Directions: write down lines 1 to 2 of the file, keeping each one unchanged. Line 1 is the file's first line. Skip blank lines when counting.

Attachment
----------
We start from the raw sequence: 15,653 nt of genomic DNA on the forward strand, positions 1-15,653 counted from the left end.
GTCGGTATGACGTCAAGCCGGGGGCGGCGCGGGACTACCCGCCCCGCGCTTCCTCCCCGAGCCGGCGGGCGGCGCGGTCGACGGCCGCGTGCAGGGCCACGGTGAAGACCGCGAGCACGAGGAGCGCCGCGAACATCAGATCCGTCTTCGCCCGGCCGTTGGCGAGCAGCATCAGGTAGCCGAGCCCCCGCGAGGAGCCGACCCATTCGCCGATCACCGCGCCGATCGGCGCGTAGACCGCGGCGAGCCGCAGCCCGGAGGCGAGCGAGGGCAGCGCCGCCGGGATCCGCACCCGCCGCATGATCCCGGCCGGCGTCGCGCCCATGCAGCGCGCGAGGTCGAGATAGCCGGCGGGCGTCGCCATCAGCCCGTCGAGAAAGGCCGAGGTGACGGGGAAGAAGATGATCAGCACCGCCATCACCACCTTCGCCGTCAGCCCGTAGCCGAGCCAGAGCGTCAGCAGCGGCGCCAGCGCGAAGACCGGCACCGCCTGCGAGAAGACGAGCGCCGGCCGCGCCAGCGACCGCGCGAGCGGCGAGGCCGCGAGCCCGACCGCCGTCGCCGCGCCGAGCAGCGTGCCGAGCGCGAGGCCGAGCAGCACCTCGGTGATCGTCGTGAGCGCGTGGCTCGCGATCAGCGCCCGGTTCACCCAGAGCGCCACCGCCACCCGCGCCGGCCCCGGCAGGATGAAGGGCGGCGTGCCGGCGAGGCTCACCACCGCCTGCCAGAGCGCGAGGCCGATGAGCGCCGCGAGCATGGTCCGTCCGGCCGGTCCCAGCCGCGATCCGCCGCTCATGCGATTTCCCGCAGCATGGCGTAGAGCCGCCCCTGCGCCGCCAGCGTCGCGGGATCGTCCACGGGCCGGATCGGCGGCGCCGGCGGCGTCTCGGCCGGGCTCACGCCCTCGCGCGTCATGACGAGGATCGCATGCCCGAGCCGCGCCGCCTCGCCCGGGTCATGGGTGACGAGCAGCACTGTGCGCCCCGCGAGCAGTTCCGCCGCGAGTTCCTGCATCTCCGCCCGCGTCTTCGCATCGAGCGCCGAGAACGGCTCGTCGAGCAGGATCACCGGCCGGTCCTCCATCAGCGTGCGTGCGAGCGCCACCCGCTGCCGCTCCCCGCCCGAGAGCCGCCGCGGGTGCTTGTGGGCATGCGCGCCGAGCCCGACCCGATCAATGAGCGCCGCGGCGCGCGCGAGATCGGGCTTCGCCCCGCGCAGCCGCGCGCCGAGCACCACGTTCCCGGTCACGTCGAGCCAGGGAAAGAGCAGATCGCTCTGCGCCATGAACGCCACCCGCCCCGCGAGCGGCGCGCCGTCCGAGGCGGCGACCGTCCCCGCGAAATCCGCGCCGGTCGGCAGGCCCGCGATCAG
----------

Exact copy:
We start from the raw sequence: 15,653 nt of genomic DNA on the forward strand, positions 1-15,653 counted from the left end.
GTCGGTATGACGTCAAGCCGGGGGCGGCGCGGGACTACCCGCCCCGCGCTTCCTCCCCGAGCCGGCGGGCGGCGCGGTCGACGGCCGCGTGCAGGGCCACGGTGAAGACCGCGAGCACGAGGAGCGCCGCGAACATCAGATCCGTCTTCGCCCGGCCGTTGGCGAGCAGCATCAGGTAGCCGAGCCCCCGCGAGGAGCCGACCCATTCGCCGATCACCGCGCCGATCGGCGCGTAGACCGCGGCGAGCCGCAGCCCGGAGGCGAGCGAGGGCAGCGCCGCCGGGATCCGCACCCGCCGCATGATCCCGGCCGGCGTCGCGCCCATGCAGCGCGCGAGGTCGAGATAGCCGGCGGGCGTCGCCATCAGCCCGTCGAGAAAGGCCGAGGTGACGGGGAAGAAGATGATCAGCACCGCCATCACCACCTTCGCCGTCAGCCCGTAGCCGAGCCAGAGCGTCAGCAGCGGCGCCAGCGCGAAGACCGGCACCGCCTGCGAGAAGACGAGCGCCGGCCGCGCCAGCGACCGCGCGAGCGGCGAGGCCGCGAGCCCGACCGCCGTCGCCGCGCCGAGCAGCGTGCCGAGCGCGAGGCCGAGCAGCACCTCGGTGATCGTCGTGAGCGCGTGGCTCGCGATCAGCGCCCGGTTCACCCAGAGCGCCACCGCCACCCGCGCCGGCCCCGGCAGGATGAAGGGCGGCGTGCCGGCGAGGCTCACCACCGCCTGCCAGAGCGCGAGGCCGATGAGCGCCGCGAGCATGGTCCGTCCGGCCGGTCCCAGCCGCGATCCGCCGCTCATGCGATTTCCCGCAGCATGGCGTAGAGCCGCCCCTGCGCCGCCAGCGTCGCGGGATCGTCCACGGGCCGGATCGGCGGCGCCGGCGGCGTCTCGGCCGGGCTCACGCCCTCGCGCGTCATGACGAGGATCGCATGCCCGAGCCGCGCCGCCTCGCCCGGGTCATGGGTGACGAGCAGCACTGTGCGCCCCGCGAGCAGTTCCGCCGCGAGTTCCTGCATCTCCGCCCGCGTCTTCGCATCGAGCGCCGAGAACGGCTCGTCGAGCAGGATCACCGGCCGGTCCTCCATCAGCGTGCGTGCGAGCGCCACCCGCTGCCGCTCCCCGCCCGAGAGCCGCCGCGGGTGCTTGTGGGCATGCGCGCCGAGCCCGACCCGATCAATGAGCGCCGCGGCGCGCGCGAGATCGGGCTTCGCCCCGCGCAGCCGCGCGCCGAGCACCACGTTCCCGGTCACGTCGAGCCAGGGAAAGAGCAGATCGCTCTGCGCCATGAACGCCACCCGCCCCGCGAGCGGCGCGCCGTCCGAGGCGGCGACCGTCCCCGCGAAATCCGCGCCGGTCGGCAGGCCCGCGATCAG